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homework4solutions - AST 3722C Spring 2008 Homework#4...

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AST 3722C - Spring 2008 Homework #4 – solutions corrected version, for problem 6 1. [2 points] Sirius (a.k.a. α CMa) is the brightest star in the sky (aside from the Sun). Its equatorial coordinates in the B1950 equinox and the B1950 epoch were α = 06 h 42 m 56 . 7 s and δ = - 16 38 45 . 4 . (a) Use the formulae in Handout #11 to precess these coordinates to the J2000 equinox. For this use Handout #11. First step, calculate T : T = ( t - 2000 . 0) / 100 = (1950 . 0 - 2000 . 0) / 100 = - 0 . 5 . Next, calculate M and N : M = 1 . 2812323 T + 0 . 0003879 T 2 + 0 . 0000101 T 3 , N = 0 . 5567530 T - 0 . 0001185 T 2 - 0 . 0000116 T 3 , and you should get M = - 0 . 640520 and N = - 0 . 278405 . Next step is to calculate α m and δ m . For that we’re going to need α in decimal degrees: α = 06 h 42 m 56 . 7 s = 6 . 715750 h = (6 . 715750 × 15) = 100 . 736250 . Now we get α m first: α m = α - 1 2 ( M + N sin α tan δ ) = 100 . 736250 - 1 2 ( M + N sin 100 . 736250 tan( - 16 38 45 . 4 )) = 100 . 736250 - 1 2 ( - 0 . 558738 ) = 101 . 015619 . Next δ m , which depends on α m : δ m = δ - 1 2 N cos α m = - 16 38 45 . 4 - 1 2 ( - 0 . 278405 ) cos 101 . 015619 = - 16 . 672542 . Then finally we can apply the actual equations to get the J2000 coordinates. First do α 0 : 1

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α 0 = α - ( M + N sin α m tan δ m ) = 100 . 736250 - ( M + N sin 101 . 015619 tan( - 16 . 672542 )) = 100 . 736250 - ( - 0 . 558676 ) = 101 . 294926 = 6 . 752995 h = 06 h 45 m 10 . 8 s . And then we do δ 0 : δ 0 = δ - N cos α m = - 16 38 45 . 4 - ( - 0 . 278405 ) cos 101 . 015619 = - 16 . 699141 = - 16 41 56 . 9 . (b) The proper motion of Sirius is - 0 . 54605 /year in R.A. and - 1 . 22314 /year in Dec. What are the coordinates of Sirius at epoch J2000? In 50 years, Sirius has moved ( - 0 . 54065 /year) × 50 years = -27.0325 in R.A. and ( - 1 . 22314 /year) × 50 years = -61.1570 in Dec. So it’s moved west and south. The J2000 epoch coordinates are these offsets from the J2000 equinox (B1950 epoch) coordinates. Let α n and δ n be the coordinates at J2000 epoch. So: δ n = δ 0 + offset = - 16 41 56 . 9 + ( - 61 . 1570 ) = - 16 42 58 . 1 , α n = α 0 + offset = 6 . 752995 h - 27 . 0325 = 06 h 45 m 10 . 8 s - (27 . 0325 / (15 cos δ mean )) s = 06 h 45 m 10 . 8 s - 1 . 9 s = 06 h 45 m 08 . 9 s . For δ mean , I used the average of δ n and δ 0 . 2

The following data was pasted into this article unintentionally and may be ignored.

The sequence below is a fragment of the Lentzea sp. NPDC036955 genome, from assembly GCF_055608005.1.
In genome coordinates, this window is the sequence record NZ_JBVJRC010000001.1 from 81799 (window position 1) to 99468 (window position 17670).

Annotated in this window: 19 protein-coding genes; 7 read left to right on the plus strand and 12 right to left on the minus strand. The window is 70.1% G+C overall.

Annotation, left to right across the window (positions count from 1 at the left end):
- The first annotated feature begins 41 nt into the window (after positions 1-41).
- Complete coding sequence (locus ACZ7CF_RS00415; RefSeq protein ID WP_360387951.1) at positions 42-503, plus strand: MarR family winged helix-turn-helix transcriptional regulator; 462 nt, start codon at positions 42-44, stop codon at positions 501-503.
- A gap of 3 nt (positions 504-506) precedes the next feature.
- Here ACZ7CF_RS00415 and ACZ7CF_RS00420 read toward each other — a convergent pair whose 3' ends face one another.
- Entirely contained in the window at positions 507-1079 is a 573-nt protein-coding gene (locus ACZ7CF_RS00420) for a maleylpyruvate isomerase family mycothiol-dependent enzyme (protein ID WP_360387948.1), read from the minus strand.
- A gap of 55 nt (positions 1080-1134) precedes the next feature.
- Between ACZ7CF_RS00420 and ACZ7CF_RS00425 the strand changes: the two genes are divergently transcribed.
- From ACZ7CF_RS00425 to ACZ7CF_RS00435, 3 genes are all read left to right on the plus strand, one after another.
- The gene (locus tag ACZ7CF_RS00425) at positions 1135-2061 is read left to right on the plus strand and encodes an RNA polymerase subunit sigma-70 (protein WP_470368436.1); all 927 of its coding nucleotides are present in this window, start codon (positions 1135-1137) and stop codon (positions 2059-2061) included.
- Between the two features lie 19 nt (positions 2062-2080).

2. [1 point] Suppose you have a friend that was born in London on February 15, 1988, at 6:00 a.m.GMT = 6:00 a.m. UT. Calculate how many SI-standard seconds your friend will have been alive at the time this homework is due. (Hint: how many leap seconds have been inserted?) This is basically asking you to understand how leap seconds come into play. First let’s calculate how many days have elapsed since your friend’s birthday. From to is this many days Feb 15 1988 6am Feb 15 1989 6am 366 days Feb 15 1989 6am Feb 15 1990 6am 365 days Feb 15 1990 6am Feb 15 1991 6am 365 days Feb 15 1991 6am Feb 15 1992 6am 365 days Feb 15 1992 6am Feb 15 1993 6am 366 days . . . . . . . . . Feb 15 2007 6am Feb 15 2008 6am 365 days Feb 15 2008 6am Feb 19 2008 6am 4 days Total 7309 days You could also do this straightaway by thinking that your friend is 20 years old, so: 20 × 365 + 5 leap days + 4 days past birthday = 7309 days . This homework was due at 7 pm EST, which is 12 midnight GMT/UT, and that’s 18 hours past the birth time, which is 0.75 days. So your friend is 7309.75 days old, and since there are 86,400 seconds in a day, that gives you 631,562,400 seconds.

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